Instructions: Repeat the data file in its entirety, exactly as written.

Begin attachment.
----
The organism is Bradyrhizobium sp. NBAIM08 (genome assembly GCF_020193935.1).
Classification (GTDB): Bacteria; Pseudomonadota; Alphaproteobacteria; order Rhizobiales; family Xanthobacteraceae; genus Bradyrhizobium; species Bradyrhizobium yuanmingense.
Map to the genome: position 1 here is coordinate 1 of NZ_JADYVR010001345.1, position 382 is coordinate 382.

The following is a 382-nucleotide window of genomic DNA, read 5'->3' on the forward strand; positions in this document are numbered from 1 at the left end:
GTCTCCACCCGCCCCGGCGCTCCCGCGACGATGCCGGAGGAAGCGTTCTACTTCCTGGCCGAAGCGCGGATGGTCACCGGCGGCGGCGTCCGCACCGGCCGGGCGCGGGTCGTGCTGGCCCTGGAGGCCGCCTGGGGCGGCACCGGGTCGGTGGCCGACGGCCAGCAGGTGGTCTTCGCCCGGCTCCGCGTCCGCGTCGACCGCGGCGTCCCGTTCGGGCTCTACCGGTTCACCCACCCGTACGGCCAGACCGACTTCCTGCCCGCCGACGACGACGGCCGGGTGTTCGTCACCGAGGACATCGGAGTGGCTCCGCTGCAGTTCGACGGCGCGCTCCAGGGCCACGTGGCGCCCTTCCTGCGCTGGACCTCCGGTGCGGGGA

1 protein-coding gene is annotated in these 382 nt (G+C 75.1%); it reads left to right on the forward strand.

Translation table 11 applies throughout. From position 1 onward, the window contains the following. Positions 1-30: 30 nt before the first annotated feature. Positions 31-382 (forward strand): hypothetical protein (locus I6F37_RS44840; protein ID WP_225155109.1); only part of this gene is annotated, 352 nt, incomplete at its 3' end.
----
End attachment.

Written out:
The organism is Bradyrhizobium sp. NBAIM08 (genome assembly GCF_020193935.1).
Classification (GTDB): Bacteria; Pseudomonadota; Alphaproteobacteria; order Rhizobiales; family Xanthobacteraceae; genus Bradyrhizobium; species Bradyrhizobium yuanmingense.
Map to the genome: position 1 here is coordinate 1 of NZ_JADYVR010001345.1, position 382 is coordinate 382.

The following is a 382-nucleotide window of genomic DNA, read 5'->3' on the forward strand; positions in this document are numbered from 1 at the left end:
GTCTCCACCCGCCCCGGCGCTCCCGCGACGATGCCGGAGGAAGCGTTCTACTTCCTGGCCGAAGCGCGGATGGTCACCGGCGGCGGCGTCCGCACCGGCCGGGCGCGGGTCGTGCTGGCCCTGGAGGCCGCCTGGGGCGGCACCGGGTCGGTGGCCGACGGCCAGCAGGTGGTCTTCGCCCGGCTCCGCGTCCGCGTCGACCGCGGCGTCCCGTTCGGGCTCTACCGGTTCACCCACCCGTACGGCCAGACCGACTTCCTGCCCGCCGACGACGACGGCCGGGTGTTCGTCACCGAGGACATCGGAGTGGCTCCGCTGCAGTTCGACGGCGCGCTCCAGGGCCACGTGGCGCCCTTCCTGCGCTGGACCTCCGGTGCGGGGA

1 protein-coding gene is annotated in these 382 nt (G+C 75.1%); it reads left to right on the forward strand.

Translation table 11 applies throughout. From position 1 onward, the window contains the following. Positions 1-30: 30 nt before the first annotated feature. Positions 31-382 (forward strand): hypothetical protein (locus I6F37_RS44840; protein ID WP_225155109.1); only part of this gene is annotated, 352 nt, incomplete at its 3' end.